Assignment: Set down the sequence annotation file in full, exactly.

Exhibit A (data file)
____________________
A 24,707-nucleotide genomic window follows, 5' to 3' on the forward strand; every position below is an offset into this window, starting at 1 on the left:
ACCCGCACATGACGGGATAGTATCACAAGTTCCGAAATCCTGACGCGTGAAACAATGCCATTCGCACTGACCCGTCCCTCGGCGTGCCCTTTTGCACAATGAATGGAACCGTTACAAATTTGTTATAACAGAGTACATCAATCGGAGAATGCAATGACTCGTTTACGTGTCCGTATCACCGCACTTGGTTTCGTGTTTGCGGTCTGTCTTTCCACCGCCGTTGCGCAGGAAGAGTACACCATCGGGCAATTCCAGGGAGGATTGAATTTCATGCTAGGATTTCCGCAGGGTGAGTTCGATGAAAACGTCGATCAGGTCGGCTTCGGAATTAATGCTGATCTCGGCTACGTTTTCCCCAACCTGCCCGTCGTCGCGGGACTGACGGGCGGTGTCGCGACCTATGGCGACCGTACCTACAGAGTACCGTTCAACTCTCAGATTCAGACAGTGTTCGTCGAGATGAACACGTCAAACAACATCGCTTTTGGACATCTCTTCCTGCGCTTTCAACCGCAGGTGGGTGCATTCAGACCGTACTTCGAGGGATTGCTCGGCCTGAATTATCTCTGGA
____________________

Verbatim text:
A 24,707-nucleotide genomic window follows, 5' to 3' on the forward strand; every position below is an offset into this window, starting at 1 on the left:
ACCCGCACATGACGGGATAGTATCACAAGTTCCGAAATCCTGACGCGTGAAACAATGCCATTCGCACTGACCCGTCCCTCGGCGTGCCCTTTTGCACAATGAATGGAACCGTTACAAATTTGTTATAACAGAGTACATCAATCGGAGAATGCAATGACTCGTTTACGTGTCCGTATCACCGCACTTGGTTTCGTGTTTGCGGTCTGTCTTTCCACCGCCGTTGCGCAGGAAGAGTACACCATCGGGCAATTCCAGGGAGGATTGAATTTCATGCTAGGATTTCCGCAGGGTGAGTTCGATGAAAACGTCGATCAGGTCGGCTTCGGAATTAATGCTGATCTCGGCTACGTTTTCCCCAACCTGCCCGTCGTCGCGGGACTGACGGGCGGTGTCGCGACCTATGGCGACCGTACCTACAGAGTACCGTTCAACTCTCAGATTCAGACAGTGTTCGTCGAGATGAACACGTCAAACAACATCGCTTTTGGACATCTCTTCCTGCGCTTTCAACCGCAGGTGGGTGCATTCAGACCGTACTTCGAGGGATTGCTCGGCCTGAATTATCTCTGGA